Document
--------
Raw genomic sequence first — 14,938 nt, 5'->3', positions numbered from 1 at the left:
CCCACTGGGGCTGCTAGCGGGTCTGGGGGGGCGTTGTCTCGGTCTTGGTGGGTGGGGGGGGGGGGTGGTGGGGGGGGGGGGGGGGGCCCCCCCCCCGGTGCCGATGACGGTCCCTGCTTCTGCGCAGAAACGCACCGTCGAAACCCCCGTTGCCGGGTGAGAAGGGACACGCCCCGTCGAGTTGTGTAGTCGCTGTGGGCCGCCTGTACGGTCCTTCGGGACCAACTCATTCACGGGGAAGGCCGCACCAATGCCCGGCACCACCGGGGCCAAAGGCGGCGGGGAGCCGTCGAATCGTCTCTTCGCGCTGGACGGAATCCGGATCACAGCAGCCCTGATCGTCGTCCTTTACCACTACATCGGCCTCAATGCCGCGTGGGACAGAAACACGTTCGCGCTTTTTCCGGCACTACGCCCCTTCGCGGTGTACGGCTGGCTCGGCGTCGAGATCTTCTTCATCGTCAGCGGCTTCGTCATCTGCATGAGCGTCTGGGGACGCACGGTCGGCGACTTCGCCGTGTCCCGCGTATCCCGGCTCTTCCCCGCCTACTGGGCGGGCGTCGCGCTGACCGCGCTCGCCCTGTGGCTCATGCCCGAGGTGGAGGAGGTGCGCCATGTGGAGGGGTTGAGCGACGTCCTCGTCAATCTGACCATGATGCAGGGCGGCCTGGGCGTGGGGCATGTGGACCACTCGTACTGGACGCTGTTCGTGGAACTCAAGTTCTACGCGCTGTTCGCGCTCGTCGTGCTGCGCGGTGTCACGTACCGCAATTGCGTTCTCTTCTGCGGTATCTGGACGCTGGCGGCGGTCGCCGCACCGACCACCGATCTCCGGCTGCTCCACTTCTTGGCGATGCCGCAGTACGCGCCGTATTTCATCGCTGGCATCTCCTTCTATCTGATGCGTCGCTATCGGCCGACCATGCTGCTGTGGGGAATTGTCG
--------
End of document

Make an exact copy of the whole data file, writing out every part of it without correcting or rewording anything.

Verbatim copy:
Raw genomic sequence first — 14,938 nt, 5'->3', positions numbered from 1 at the left:
CCCACTGGGGCTGCTAGCGGGTCTGGGGGGGCGTTGTCTCGGTCTTGGTGGGTGGGGGGGGGGGGTGGTGGGGGGGGGGGGGGGGGCCCCCCCCCCGGTGCCGATGACGGTCCCTGCTTCTGCGCAGAAACGCACCGTCGAAACCCCCGTTGCCGGGTGAGAAGGGACACGCCCCGTCGAGTTGTGTAGTCGCTGTGGGCCGCCTGTACGGTCCTTCGGGACCAACTCATTCACGGGGAAGGCCGCACCAATGCCCGGCACCACCGGGGCCAAAGGCGGCGGGGAGCCGTCGAATCGTCTCTTCGCGCTGGACGGAATCCGGATCACAGCAGCCCTGATCGTCGTCCTTTACCACTACATCGGCCTCAATGCCGCGTGGGACAGAAACACGTTCGCGCTTTTTCCGGCACTACGCCCCTTCGCGGTGTACGGCTGGCTCGGCGTCGAGATCTTCTTCATCGTCAGCGGCTTCGTCATCTGCATGAGCGTCTGGGGACGCACGGTCGGCGACTTCGCCGTGTCCCGCGTATCCCGGCTCTTCCCCGCCTACTGGGCGGGCGTCGCGCTGACCGCGCTCGCCCTGTGGCTCATGCCCGAGGTGGAGGAGGTGCGCCATGTGGAGGGGTTGAGCGACGTCCTCGTCAATCTGACCATGATGCAGGGCGGCCTGGGCGTGGGGCATGTGGACCACTCGTACTGGACGCTGTTCGTGGAACTCAAGTTCTACGCGCTGTTCGCGCTCGTCGTGCTGCGCGGTGTCACGTACCGCAATTGCGTTCTCTTCTGCGGTATCTGGACGCTGGCGGCGGTCGCCGCACCGACCACCGATCTCCGGCTGCTCCACTTCTTGGCGATGCCGCAGTACGCGCCGTATTTCATCGCTGGCATCTCCTTCTATCTGATGCGTCGCTATCGGCCGACCATGCTGCTGTGGGGAATTGTCG